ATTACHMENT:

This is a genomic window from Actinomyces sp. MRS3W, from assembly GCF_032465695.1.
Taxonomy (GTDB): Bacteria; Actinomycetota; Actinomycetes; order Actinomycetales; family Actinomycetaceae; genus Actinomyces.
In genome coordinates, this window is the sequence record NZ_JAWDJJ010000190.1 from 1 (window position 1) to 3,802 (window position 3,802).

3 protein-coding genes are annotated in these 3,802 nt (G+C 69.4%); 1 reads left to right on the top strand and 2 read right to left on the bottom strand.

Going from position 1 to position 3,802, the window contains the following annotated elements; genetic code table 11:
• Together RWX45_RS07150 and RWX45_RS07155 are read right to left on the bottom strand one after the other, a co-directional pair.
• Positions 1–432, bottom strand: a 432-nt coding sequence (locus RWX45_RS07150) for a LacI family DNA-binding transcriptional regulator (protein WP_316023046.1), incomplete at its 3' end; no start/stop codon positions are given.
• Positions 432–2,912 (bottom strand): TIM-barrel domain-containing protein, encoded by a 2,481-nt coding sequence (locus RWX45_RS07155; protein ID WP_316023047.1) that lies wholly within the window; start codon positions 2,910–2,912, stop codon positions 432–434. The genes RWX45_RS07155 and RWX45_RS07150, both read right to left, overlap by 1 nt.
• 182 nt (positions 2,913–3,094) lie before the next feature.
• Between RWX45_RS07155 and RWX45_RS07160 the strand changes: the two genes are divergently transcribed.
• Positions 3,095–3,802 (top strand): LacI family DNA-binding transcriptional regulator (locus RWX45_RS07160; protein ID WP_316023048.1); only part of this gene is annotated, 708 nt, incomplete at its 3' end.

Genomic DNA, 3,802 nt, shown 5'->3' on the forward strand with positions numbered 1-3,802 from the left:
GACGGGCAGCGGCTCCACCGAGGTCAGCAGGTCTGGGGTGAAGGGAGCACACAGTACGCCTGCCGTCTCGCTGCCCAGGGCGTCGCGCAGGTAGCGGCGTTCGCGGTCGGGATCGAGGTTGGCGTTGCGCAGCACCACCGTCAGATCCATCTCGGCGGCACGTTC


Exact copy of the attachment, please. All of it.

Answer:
This is a genomic window from Actinomyces sp. MRS3W, from assembly GCF_032465695.1.
Taxonomy (GTDB): Bacteria; Actinomycetota; Actinomycetes; order Actinomycetales; family Actinomycetaceae; genus Actinomyces.
In genome coordinates, this window is the sequence record NZ_JAWDJJ010000190.1 from 1 (window position 1) to 3,802 (window position 3,802).

3 protein-coding genes are annotated in these 3,802 nt (G+C 69.4%); 1 reads left to right on the top strand and 2 read right to left on the bottom strand.

Going from position 1 to position 3,802, the window contains the following annotated elements; genetic code table 11:
• Together RWX45_RS07150 and RWX45_RS07155 are read right to left on the bottom strand one after the other, a co-directional pair.
• Positions 1–432, bottom strand: a 432-nt coding sequence (locus RWX45_RS07150) for a LacI family DNA-binding transcriptional regulator (protein WP_316023046.1), incomplete at its 3' end; no start/stop codon positions are given.
• Positions 432–2,912 (bottom strand): TIM-barrel domain-containing protein, encoded by a 2,481-nt coding sequence (locus RWX45_RS07155; protein ID WP_316023047.1) that lies wholly within the window; start codon positions 2,910–2,912, stop codon positions 432–434. The genes RWX45_RS07155 and RWX45_RS07150, both read right to left, overlap by 1 nt.
• 182 nt (positions 2,913–3,094) lie before the next feature.
• Between RWX45_RS07155 and RWX45_RS07160 the strand changes: the two genes are divergently transcribed.
• Positions 3,095–3,802 (top strand): LacI family DNA-binding transcriptional regulator (locus RWX45_RS07160; protein ID WP_316023048.1); only part of this gene is annotated, 708 nt, incomplete at its 3' end.

Genomic DNA, 3,802 nt, shown 5'->3' on the forward strand with positions numbered 1-3,802 from the left:
GACGGGCAGCGGCTCCACCGAGGTCAGCAGGTCTGGGGTGAAGGGAGCACACAGTACGCCTGCCGTCTCGCTGCCCAGGGCGTCGCGCAGGTAGCGGCGTTCGCGGTCGGGATCGAGGTTGGCGTTGCGCAGCACCACCGTCAGATCCATCTCGGCGGCACGTTC